Not so much a trend but more of an event which sparked a change in the course of gambling and placing bets in the major sporting event world, in 2016 a Leicester City football fan won a huge pay out upon their winning the Premier League, because right at the start of the season he placed a bet that would see them go to the top – an idea which, to most others and to the bookmakers, was so unlikely that it warranted huge odds. They offered him 5000-1, and when the event happened, they were forced to pay out tens of thousands of pounds. Since then, the odds of any team winning the league are now much lower to ensure that the betting provider is not likely to lose too much.
Understanding gambling at its most basic level means understanding both what the odds imply and how they are calculated – and this is where both technology and human intuition are designed to work together to form the most solid opinions based on fact and previous results. The fact is that gambling has become a kind of sport in itself, encouraging consumers to go online or head into betting shops and ask for a specific outcome which can essentially be based on anything. The shop or provider will offer you the odds that they are willing to gamble on what you have proposed, and as long as you agree the terms there and then, and pay your full original stake plus any additional taxes, then a win will not only present you with the profit you have made but will also return your starting bid to you as well. Of course, the odds do change based on intuition and machine-driven data – with the most guaranteed outcomes either not being accepted by the betting provider or else garnering stupidly low odds – for example a betting shop might offer the consumer a bet of 1-100 whereby a £100 bet placed will only generate a £1 if the event does indeed happen.
Another trend which is changing the way that gambling is approached on the mainstream market is the way that betting has become such an intrinsic part of live events and sporting occasions – mainly through the pop up betting stands and shops which sit as part of the overall experience, and which are often a part of the main sponsor board in order to get their name out across as much of the event stadium and marketing material as possible. What this rise in physical betting stands at everyday events shows is that when approached properly, gambling can serve to elevate and pull together a complete experience, encouraging more consumers to engage in the action and raise the stakes for themselves by placing a bet on certain outcomes or eventualities.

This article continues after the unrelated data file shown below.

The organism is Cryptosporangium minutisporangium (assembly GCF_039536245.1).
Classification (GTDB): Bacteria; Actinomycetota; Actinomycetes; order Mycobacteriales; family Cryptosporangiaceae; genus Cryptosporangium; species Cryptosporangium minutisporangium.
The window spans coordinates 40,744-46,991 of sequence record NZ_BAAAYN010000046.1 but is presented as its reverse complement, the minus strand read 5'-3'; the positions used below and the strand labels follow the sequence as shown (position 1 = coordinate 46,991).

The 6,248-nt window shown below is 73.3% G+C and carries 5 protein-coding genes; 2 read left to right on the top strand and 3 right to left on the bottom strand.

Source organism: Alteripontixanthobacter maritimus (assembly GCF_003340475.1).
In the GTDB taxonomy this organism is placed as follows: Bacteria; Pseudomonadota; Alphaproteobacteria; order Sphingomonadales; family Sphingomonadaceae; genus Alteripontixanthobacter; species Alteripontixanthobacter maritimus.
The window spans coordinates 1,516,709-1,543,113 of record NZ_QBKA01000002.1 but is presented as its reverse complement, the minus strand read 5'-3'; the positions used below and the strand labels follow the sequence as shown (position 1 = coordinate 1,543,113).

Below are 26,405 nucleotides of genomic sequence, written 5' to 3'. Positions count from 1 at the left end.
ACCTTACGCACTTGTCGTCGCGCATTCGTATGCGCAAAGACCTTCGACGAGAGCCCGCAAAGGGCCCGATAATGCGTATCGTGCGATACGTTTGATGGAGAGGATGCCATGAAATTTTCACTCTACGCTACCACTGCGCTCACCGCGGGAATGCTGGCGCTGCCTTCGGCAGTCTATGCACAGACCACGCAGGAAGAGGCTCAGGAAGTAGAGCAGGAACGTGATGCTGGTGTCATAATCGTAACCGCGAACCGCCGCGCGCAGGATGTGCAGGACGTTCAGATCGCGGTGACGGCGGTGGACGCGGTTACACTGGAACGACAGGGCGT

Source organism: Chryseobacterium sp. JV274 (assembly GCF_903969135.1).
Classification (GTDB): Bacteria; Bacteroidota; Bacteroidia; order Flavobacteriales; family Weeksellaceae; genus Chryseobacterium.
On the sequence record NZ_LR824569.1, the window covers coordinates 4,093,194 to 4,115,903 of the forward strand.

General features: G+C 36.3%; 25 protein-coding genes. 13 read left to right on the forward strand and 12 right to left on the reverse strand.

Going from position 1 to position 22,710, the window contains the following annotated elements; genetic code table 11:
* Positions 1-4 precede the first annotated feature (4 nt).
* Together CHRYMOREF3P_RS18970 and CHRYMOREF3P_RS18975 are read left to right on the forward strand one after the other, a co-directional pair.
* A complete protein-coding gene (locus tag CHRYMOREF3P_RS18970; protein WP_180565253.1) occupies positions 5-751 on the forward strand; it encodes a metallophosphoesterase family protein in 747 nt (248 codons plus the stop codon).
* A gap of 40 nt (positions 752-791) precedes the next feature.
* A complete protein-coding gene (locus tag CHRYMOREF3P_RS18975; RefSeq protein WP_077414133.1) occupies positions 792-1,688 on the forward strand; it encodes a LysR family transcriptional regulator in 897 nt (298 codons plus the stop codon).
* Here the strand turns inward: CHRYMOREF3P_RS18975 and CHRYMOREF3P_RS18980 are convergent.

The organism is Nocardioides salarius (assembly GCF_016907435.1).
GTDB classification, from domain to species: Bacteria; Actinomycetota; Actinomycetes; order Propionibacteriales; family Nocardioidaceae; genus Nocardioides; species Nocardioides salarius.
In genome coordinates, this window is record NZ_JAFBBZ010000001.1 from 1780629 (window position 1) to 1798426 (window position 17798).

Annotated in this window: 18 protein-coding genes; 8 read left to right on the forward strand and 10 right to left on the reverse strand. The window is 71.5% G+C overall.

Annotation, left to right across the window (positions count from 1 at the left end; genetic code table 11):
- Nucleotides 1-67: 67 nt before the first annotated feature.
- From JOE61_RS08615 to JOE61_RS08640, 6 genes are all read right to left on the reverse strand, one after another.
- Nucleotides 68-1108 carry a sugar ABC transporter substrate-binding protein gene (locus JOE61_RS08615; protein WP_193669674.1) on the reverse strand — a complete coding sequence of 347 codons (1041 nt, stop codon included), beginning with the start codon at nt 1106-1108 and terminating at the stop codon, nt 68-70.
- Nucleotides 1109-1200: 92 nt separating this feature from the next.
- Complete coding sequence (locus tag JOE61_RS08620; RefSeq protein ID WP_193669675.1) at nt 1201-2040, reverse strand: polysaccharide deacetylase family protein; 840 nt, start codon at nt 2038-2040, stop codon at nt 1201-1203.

And then we have the growing trend of betting shops offering an option for consumers to cash out early if they are on a good streak but are not confident that their exact betting outcome will occur. One of the best examples of this again returns to football, whereby a consumer may place a bet on a team winning 3-0. If, by half time, that team are 2-0 up, the consumer could choose to return to their bet and select the cash out early option, which the provider will see and offer a smaller winning (for example, if they bet 10-1 on the original stake, the new cash out may be offered at 5-1, still giving them a win but this time a much smaller one). What this does is minimise the risk for both the consumer and the provider, giving the consumer a win of sorts and ensuring that the provider doesn’t have to pay out as much).